NEW DELHI: At a time when the five state Assembly elections---Chhattisgarh, Madhya Pradesh, Rajasthan, Mizoram, Telangana---are being described as a semi-final for the 2019 parliamentary polls, the Congress has managed to queer the pitch with its refusal to accommodate the regional parties.

The grand coalition being projected for the Lok Sabha polls has fallen apart with the Bahujan Samaj Party and the Samajwadi Party both attributing this to “the arrogance and over-confidence” of the Congress that is certain now of winning Rajasthan and Madhya Pradesh.

Although Congress leader Digvijay Singh was blamed for the failure of talks for a regional coalition in the states, it appears now to be a Congress party strategy ahead of the parliamentary polls. Based on conviction that the party will surge ahead in at least two states, Rajasthan and Madhya Pradesh, the Congress hopes to increase its bargaining power in West Bengal, Maharashtra, UP, Bihar where the regional parties exist. And in the process project Congress president Rahul Gandhi as consensus Prime Minister.

However, this stance just before the state elections has weakened the unity that was created after the Karnataka Assembly elections. The spirit of bonhomie was visible in the swearing in of Janata Dal (S) leader H.D.Kumaraswamy as the Chief Minister of the state, with all Opposition parties attending. The same spirit marked Opposition relations in and out of Delhi.

No sooner were the state elections announced, that the camraderie has disappeared. The Nationalist Congress Party has already made it clear that it expects an equal share of the seats for the Lok Sabha polls, 24-24 of the total 48. As NCP sources pointed out, “we had got four MP’s and the Congress only two, so where is the question of them contesting more seats than us.” NCP leader Sharad Pawar had earlier suggested that a team of senior leaders including him, UPA chairperson Sonia Gandhi, former PM H.D.Deve Gowda should campaign across the country and create a ‘mahaul’ against the BJP government. He said that none of them were aspiring for the PM post. However, the Congress ignored this suggestion.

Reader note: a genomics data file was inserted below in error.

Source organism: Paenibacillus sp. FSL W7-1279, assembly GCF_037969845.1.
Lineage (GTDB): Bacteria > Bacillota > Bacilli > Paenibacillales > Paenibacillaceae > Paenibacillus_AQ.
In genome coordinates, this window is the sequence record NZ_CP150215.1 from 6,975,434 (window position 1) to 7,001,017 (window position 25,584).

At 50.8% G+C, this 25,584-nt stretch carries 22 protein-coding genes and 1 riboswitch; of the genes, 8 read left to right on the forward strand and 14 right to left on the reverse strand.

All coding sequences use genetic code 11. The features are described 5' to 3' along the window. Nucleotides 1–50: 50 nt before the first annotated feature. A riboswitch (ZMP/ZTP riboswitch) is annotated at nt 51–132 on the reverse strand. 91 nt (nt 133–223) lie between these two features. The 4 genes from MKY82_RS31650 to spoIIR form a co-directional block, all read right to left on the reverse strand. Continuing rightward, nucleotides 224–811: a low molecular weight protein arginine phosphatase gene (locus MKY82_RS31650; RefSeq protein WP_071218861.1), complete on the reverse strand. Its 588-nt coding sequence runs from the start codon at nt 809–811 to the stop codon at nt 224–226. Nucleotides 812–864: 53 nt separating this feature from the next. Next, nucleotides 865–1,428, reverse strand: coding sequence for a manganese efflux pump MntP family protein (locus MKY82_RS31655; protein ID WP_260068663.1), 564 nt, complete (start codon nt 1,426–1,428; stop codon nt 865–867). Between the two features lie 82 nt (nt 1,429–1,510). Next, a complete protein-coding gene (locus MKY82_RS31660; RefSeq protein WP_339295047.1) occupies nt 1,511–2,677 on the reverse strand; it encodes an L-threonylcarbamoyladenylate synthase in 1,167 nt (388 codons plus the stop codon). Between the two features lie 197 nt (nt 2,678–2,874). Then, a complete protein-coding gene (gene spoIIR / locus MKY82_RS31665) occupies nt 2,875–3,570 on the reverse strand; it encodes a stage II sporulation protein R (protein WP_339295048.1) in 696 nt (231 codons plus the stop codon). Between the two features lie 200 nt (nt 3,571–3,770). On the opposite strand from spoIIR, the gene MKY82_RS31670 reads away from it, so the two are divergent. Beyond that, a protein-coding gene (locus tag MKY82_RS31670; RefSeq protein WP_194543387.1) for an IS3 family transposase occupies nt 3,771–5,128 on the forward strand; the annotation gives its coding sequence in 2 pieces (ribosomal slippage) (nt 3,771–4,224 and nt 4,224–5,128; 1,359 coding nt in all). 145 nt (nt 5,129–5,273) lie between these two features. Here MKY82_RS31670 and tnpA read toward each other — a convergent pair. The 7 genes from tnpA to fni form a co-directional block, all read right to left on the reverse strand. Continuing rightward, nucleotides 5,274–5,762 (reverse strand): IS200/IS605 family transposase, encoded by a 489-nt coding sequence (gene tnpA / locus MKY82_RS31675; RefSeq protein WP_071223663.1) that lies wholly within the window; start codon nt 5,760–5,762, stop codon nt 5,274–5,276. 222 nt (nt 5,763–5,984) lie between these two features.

More recently Dalit leader Prakash Ambedkar said that he was willing to work closely with the Congress in Maharashtra. He said that he had suggested that 12 seats where the Congress has lost steadily in the last four Lok Sabha polls should be given to his candidates to firm this arrangement. But the Congress again did not respond and as Ambedkar said, “I waited for four and a half months, and have no idea who takes the decisions in that party.”

BSP leader Mayawati, angry with the Congress for not giving her sufficient seats in Madhya Pradesh and Rajasthan, has decided to go it alone. Samajwadi party sources said that their alliance in UP with the BSP was firm. And that leader Akhilesh Yadav had made it repeatedly clear that “he is prepared to make any sacrifice to defeat the BJP.” However, the sources said that the Congress has fallen silent recently and the dialogue has not moved. “The Congress thinks it will win MP and Rajasthan, and this arrogance is so visible now,” the sources said. SP spokesperson Faizan Kidwai said, “our alliance with the BSP is firm, I cannot say about the Congress party.”

The Congress leaders are of the view that there is sufficient time after these polls to stitch together an alliance for the Lok Sabha polls. As the regional parties, in its view, need this coalition more than the Congress. However, in UP the BSP that is in talks with the SP does not need the Congress party and will tie up with smaller outfits like the Rashtriya Lok Dal with Ajit Singh and others. In Bihar the Rashtriya Janata Dal is in touch with both the BSP and SP. In both these states that together carry about 120 seats the Congress remains a ‘junior’ party.

In Delhi Aam Aadmi Party has indicated that it will not ally with the Congress party, AAP had explored this option but the overwhelming sentiment within remains anti BJP and anti Congress, with the fledgling party “suffering” at the hands of both.